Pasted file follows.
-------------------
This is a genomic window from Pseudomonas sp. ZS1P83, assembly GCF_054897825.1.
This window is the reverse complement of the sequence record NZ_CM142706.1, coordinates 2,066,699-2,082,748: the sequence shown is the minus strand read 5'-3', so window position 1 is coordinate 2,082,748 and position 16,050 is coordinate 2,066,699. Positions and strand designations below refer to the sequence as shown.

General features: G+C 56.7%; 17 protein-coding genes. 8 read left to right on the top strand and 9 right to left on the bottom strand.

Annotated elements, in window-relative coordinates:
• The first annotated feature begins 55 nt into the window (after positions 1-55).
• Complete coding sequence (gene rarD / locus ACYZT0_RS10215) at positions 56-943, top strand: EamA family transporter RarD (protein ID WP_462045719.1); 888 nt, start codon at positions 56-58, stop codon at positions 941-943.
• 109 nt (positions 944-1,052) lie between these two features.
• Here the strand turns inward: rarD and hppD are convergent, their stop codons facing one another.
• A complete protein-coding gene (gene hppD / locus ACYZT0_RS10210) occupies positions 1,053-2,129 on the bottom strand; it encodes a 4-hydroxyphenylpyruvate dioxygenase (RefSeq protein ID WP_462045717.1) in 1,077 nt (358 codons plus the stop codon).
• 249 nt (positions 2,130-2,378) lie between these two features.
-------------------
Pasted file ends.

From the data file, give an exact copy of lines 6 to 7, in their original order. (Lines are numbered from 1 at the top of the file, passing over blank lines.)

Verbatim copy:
• Complete coding sequence (gene rarD / locus ACYZT0_RS10215) at positions 56-943, top strand: EamA family transporter RarD (protein ID WP_462045719.1); 888 nt, start codon at positions 56-58, stop codon at positions 941-943.
• 109 nt (positions 944-1,052) lie between these two features.